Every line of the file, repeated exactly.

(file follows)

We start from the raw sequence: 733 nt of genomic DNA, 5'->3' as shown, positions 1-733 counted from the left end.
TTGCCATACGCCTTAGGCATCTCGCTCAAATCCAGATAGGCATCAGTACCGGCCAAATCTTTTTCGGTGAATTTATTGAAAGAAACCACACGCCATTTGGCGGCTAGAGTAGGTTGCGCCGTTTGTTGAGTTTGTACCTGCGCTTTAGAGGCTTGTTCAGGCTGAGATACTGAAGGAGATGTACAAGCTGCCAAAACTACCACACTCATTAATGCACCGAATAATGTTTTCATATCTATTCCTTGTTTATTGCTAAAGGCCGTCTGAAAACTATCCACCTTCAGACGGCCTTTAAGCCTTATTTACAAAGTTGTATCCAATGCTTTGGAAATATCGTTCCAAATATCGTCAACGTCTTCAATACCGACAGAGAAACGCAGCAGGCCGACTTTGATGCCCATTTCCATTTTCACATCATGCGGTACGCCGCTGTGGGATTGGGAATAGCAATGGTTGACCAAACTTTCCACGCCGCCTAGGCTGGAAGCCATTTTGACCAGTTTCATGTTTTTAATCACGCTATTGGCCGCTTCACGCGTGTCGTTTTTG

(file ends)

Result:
We start from the raw sequence: 733 nt of genomic DNA, 5'->3' as shown, positions 1-733 counted from the left end.
TTGCCATACGCCTTAGGCATCTCGCTCAAATCCAGATAGGCATCAGTACCGGCCAAATCTTTTTCGGTGAATTTATTGAAAGAAACCACACGCCATTTGGCGGCTAGAGTAGGTTGCGCCGTTTGTTGAGTTTGTACCTGCGCTTTAGAGGCTTGTTCAGGCTGAGATACTGAAGGAGATGTACAAGCTGCCAAAACTACCACACTCATTAATGCACCGAATAATGTTTTCATATCTATTCCTTGTTTATTGCTAAAGGCCGTCTGAAAACTATCCACCTTCAGACGGCCTTTAAGCCTTATTTACAAAGTTGTATCCAATGCTTTGGAAATATCGTTCCAAATATCGTCAACGTCTTCAATACCGACAGAGAAACGCAGCAGGCCGACTTTGATGCCCATTTCCATTTTCACATCATGCGGTACGCCGCTGTGGGATTGGGAATAGCAATGGTTGACCAAACTTTCCACGCCGCCTAGGCTGGAAGCCATTTTGACCAGTTTCATGTTTTTAATCACGCTATTGGCCGCTTCACGCGTGTCGTTTTTG